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Math Help - equivalence relation, quotient space

  1. #1
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    equivalence relation, quotient space

    (a) Define an equivalence relation on the plane X=\mathbb{R}^2 as follows:
    x_0 \times y_0 ~  x_1 \times y_1 if x_0 + y_0^2=x_1 + y_1^2.
    Let X^* be the corresponding quotient space. It is homeomorphic to a familiar space; what is it? [Hint: Set g(x \times y)=x+y^2.]

    (b) Repeat (a) for the equivalence relation
    x_0 \times y_0 ~  x_1 \times y_1 if x_0^2+y_0^2=x_1^2+y_1^2.
    [this is Munkres 22.4]
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  2. #2
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    The quotient space defined by an equivalence relation has, as points, the equivalence classes. Further, a set of such equivalence classes is open if and only if their union is open in the original space.

    Here, I notice that, since (0,0) satisfies x+ y^2= 0+ 0^2= 0 the equivalence class of (0,0) contains all (x,y) such that x+ y^2= 0, a parabola. In fact, given any point (x_0,y_0), its equivalence class consists of all points on the parablola x+ y^2= x_0+ y_0^2 Every such parabola has a unique vertex, (x_0+y_0^2, 0). I haven't worked out the details (I'll leave that to you) but I suspect that the function that identifies each such equivalence class with its vertex is a homeomorphism and so the quotient space is homeomorphic to a straight line.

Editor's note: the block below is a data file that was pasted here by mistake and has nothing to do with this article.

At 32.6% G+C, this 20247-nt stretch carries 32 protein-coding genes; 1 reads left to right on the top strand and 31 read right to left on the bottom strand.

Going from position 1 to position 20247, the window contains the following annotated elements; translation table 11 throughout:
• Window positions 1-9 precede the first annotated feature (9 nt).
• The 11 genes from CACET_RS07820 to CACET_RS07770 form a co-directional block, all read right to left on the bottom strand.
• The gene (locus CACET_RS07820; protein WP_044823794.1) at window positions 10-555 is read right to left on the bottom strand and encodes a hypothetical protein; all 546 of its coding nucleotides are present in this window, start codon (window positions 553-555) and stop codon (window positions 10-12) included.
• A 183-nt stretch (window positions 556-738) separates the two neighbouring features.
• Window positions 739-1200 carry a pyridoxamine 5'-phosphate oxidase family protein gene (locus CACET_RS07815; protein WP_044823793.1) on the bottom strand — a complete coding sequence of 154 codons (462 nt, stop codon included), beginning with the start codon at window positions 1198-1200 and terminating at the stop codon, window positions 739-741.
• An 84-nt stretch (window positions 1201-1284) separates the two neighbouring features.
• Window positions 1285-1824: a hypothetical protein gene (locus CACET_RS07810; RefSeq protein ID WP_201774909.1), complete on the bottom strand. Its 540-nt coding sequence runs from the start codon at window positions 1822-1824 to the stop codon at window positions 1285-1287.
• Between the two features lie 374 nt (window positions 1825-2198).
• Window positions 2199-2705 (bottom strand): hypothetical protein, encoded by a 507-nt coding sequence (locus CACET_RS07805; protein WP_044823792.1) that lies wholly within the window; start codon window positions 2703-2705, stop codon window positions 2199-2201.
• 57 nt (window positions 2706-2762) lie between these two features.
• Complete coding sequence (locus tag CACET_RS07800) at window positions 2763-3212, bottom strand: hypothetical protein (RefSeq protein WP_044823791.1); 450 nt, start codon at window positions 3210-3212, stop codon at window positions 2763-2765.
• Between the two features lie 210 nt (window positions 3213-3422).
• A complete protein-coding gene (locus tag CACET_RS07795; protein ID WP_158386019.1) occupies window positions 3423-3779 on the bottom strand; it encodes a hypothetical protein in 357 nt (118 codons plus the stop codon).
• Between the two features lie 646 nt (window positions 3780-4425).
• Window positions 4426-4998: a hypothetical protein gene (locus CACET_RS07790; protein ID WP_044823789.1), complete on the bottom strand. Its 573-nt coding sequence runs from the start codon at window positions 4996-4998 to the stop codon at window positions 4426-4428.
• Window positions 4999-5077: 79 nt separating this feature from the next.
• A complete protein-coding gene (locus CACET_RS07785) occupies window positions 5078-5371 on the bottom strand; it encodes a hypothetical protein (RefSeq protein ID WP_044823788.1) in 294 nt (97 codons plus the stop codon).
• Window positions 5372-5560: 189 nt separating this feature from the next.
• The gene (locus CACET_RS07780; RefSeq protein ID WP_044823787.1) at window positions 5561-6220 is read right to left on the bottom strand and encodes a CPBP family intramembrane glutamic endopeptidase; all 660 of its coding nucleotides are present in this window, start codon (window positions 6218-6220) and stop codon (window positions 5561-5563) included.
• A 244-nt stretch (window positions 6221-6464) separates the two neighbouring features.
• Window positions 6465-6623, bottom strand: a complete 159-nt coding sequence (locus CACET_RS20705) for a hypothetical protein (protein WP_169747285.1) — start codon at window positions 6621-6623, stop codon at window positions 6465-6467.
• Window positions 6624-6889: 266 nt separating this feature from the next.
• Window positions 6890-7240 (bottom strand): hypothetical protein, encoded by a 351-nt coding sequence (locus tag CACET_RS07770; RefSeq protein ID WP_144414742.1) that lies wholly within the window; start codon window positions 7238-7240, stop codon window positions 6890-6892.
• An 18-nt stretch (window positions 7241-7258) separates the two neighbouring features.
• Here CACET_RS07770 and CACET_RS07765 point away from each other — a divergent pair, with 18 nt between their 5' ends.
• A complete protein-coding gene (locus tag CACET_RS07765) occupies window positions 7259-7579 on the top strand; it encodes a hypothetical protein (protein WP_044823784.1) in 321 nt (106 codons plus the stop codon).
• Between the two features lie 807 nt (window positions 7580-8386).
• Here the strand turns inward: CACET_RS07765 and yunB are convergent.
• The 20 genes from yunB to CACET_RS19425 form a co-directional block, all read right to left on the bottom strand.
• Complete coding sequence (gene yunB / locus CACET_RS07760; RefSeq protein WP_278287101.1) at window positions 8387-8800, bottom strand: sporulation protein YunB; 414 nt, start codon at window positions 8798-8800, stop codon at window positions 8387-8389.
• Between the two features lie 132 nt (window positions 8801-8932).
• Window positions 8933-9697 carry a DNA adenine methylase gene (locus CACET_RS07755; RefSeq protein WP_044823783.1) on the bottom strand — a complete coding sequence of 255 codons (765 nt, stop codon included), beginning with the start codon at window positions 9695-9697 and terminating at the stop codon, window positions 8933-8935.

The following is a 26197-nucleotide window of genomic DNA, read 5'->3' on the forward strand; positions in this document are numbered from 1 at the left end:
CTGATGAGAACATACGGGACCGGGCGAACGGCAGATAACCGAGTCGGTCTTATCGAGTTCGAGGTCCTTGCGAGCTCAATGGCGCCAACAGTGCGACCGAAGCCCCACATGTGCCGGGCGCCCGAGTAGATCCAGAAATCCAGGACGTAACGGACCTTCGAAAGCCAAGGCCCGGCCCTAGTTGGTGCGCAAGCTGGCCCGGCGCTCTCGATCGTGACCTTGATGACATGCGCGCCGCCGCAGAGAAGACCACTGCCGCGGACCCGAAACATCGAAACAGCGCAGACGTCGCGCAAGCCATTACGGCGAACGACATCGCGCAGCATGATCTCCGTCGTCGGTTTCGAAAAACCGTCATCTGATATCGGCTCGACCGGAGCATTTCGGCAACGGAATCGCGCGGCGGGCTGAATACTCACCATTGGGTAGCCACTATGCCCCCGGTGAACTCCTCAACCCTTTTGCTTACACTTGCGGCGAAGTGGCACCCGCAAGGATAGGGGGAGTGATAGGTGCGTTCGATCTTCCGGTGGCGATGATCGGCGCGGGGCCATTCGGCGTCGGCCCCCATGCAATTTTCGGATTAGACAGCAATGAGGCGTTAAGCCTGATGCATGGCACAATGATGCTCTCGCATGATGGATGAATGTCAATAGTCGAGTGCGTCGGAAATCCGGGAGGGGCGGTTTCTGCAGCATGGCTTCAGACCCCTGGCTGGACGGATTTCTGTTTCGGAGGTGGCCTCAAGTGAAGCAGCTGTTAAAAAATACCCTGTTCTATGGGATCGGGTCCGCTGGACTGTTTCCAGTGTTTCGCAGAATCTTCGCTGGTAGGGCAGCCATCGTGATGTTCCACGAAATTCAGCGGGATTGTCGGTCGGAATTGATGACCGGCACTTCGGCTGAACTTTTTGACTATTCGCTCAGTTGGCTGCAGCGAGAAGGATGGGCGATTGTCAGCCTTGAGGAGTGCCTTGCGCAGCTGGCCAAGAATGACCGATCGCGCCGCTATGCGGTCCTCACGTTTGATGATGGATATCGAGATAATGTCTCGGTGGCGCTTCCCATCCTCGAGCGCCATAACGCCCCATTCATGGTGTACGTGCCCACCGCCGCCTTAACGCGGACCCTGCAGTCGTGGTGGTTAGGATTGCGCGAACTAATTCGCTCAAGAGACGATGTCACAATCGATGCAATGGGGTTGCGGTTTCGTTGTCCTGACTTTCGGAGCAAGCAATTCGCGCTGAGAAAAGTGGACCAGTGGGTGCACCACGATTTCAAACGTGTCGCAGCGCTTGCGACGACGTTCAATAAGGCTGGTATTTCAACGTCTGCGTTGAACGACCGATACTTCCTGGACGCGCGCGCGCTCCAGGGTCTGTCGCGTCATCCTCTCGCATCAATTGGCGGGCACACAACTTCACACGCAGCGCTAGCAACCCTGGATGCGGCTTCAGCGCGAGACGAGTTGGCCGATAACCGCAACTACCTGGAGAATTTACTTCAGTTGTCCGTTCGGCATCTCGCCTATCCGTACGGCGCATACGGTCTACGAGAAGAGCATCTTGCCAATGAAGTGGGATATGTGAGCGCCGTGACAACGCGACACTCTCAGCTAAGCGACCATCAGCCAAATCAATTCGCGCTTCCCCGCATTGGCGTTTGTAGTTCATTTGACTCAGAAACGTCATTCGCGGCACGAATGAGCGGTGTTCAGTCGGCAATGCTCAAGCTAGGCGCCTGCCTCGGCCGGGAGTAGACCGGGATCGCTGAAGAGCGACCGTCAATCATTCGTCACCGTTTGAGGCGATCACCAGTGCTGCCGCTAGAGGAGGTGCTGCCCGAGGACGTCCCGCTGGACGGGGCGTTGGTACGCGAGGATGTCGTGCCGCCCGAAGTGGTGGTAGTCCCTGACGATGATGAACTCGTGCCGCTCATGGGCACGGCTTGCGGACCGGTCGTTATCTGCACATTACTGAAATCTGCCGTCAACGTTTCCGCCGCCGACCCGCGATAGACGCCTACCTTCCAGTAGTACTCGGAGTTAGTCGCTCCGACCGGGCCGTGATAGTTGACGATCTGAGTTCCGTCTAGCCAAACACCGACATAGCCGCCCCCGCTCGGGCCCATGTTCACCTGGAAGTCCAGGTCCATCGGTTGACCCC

Similarly, for (b), (x, y) is equivalent to a given point (x_0, y_0) if and only if x^2+ y^2= x_0^2+ y_0^2, a circle with center (0,0) and radius \sqrt{x_0^2+ y_0^2}. Thus every such equivalence class can be identified with the non-negative number \sqrt{x_0^2+ y_0^2} and so the quotient space is homeomorphic to the half open interval [0, \infty).

    Your job, now, is to show that those identifications are homeomorphisms.
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  3. #3
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    Another way to prove this use:

    if f : X \rightarrow Y is a quotient map, then the relation x~ y iff f(x)=f(y) is an equivalence relation on X, and Y is homeomorphic to X/~. I leave the details to you. But either way works.
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